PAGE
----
Wet Behind the Gears

There are few subjects that stir up more dispute than proper irrigation of turfgrass. It seems that every “expert” has a different opinion on the subject and that they will fight almost to the death to defend it. Basically the controversy boils down to the “light and frequent” argument vs the “deep and infrequent” argument, which is further complicated by:

  • The time of year and its effects on root growth phase
  • Water conservation concerns
  • Whether the turf is newly established
  • Mowing height
  • The soil type

Let’s start with what we do know: if you are establishing new grass from seed or sod, light and frequent irrigation IS necessary for rooting in. No ifs, ands, or buts. Generally this will be necessary for at least a month to six weeks during the growing in phase.

Second, the BEST time to water is between midnight and eight AM: this way you are timing watering with the potential presence of dew, thus providing the shortest leaf wetness period possible to reduce disease without sacrificing irrigation water to evaporation by the sun.

The depth of irrigation is far more important than the frequency. No one ever checks to see how deep that water is going, or how long the moisture persists at that depth. Both of these factors depend on soil texture. Optimum irrigation frequency maintains soil moisture at a depth of eight to ten inches such that soil forms a ball that will remain intact after being tossed five times and will stick slightly with pressure in medium to fine textured soils (higher in clay and silt). If you have a sandy soil, you can use a screw driver barrel as a moisture meter: moisture should extend along the barrel for 8-10 inches on a daily basis. When this is no longer the case it is time to water again. The amount of water required for this measure for all types of soil is between 1-1.5 inches as measured in a rain gauge.

Now here’s where the hairy part comes in: the speed with which the soil wets up in contrast with the output of your sprinkler system. Clay soils wet very slowly. The potential for runoff before the soil wets to the depth required to keep the whole root system hydrated due to the speed of water output is a very real problem. You may have to set the system to do several consecutive irrigations on the SAME DAY to reduce runoff events. Water that runs off will NOT be available to your turf. By the same token, keeping the system running for prolonged periods in clay soil leads to saturation and death of roots through lack of oxygen, while lightly running the system every other day means that the soil never wets up to the proper depth and the dry areas below the soil surface no longer support root growth.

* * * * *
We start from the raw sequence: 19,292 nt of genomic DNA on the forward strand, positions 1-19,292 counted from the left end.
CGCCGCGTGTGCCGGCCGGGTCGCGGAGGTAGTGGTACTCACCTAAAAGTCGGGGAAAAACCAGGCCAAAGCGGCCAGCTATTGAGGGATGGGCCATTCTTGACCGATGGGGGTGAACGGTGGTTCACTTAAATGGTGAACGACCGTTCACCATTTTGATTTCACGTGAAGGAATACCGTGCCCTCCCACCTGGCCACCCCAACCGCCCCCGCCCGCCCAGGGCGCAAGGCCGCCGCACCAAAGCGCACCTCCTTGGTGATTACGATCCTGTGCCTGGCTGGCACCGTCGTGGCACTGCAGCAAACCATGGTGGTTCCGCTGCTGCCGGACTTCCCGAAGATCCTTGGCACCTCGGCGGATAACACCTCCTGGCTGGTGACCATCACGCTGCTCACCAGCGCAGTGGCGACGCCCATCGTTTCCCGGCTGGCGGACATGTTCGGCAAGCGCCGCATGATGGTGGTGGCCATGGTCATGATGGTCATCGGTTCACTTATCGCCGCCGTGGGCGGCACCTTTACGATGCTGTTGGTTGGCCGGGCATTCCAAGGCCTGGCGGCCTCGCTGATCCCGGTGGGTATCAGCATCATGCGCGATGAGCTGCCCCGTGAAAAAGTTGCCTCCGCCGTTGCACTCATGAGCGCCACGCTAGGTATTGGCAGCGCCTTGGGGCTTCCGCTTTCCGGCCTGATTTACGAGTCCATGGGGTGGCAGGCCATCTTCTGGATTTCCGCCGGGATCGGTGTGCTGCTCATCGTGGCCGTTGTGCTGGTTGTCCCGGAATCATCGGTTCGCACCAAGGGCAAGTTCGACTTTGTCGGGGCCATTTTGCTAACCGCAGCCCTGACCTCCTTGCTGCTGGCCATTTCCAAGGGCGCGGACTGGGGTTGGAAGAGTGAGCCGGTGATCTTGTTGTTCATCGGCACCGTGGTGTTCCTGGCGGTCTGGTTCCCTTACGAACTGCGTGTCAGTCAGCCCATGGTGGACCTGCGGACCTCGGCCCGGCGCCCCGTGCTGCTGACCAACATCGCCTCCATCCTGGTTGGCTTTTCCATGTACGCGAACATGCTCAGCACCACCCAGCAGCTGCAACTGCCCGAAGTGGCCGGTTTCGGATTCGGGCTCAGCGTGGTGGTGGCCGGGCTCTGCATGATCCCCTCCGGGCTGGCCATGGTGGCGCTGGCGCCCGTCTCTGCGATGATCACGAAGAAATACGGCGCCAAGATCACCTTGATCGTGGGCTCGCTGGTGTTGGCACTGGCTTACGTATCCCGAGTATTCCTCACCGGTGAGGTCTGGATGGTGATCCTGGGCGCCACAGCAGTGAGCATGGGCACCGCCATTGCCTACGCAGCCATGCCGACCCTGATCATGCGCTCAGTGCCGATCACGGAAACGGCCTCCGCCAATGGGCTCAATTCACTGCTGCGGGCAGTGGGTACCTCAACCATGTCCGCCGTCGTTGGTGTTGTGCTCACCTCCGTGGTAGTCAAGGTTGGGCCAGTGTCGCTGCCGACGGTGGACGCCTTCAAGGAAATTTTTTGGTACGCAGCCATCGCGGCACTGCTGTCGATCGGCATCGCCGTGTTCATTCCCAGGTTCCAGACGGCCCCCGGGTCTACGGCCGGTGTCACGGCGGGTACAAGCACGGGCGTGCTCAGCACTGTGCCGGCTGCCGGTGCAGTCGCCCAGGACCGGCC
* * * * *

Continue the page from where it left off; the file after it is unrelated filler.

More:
Sandy soil wets up very quickly, and will thus dry out more quickly. Again, running the system for a prolonged period will result in water being lost through continual drainage. Light, frequent irrigation will result in water not reaching the proper depth to maintain the entire root system. The solution is once again to monitor how long it takes the soil to wet up to the proper depth using an individual sprinkler system, and then how long it takes that soil to dry to the point that there is no longer consistent moisture on the barrel of the screw driver or in a soil sample taken at various points in the yard. This is the point where the sprinkler should kick on again.

Now we need to throw another wrinkle into the system: mowing height. Simply put, short grass equals short roots. The shorter you mow the grass, the equivalently shorter the roots become. If your customer is buzz cutting his or her lawn, then you will be FORCED to use shallow, frequent irrigation to keep that upper layer continually moist. In other words, the growing in period is never finished. The same is true of turf grown on severely compacted soils. If the grass is mowed at 2.5-3”, then your best strategy for turf health is to keep that deep root system intact by irrigating as deeply and infrequently as possible. The infrequent part of the equation is to save water, to prevent saturation and suffocation around roots, and to promote mild water stress in the turf plant. As it turns out, mild water stress prevents the plant from elongating rapidly (less mowing), but it still produces food at the same rate. The extra food is stored and provides a buffer against summer stress.

A final issue is the natural cycle of root growth of the turf plant. When soil temperatures are high in the summer, the plant ceases to make roots and many of the roots die off. Your best option is to sample the turf in the summer to find out what depth the roots are mostly at, and recalibrate your irrigation schedule to accommodate the shallower roots, if necessary. Unless the root system has become extremely shallow over the entire lawn, causing dry out between irrigations or rainfall events, this probably will not be necessary. Again, compaction can cause soil to heat up more quickly and hold heat longer than uncompacted soils, and clay soils are more likely to become compacted than sandier soils.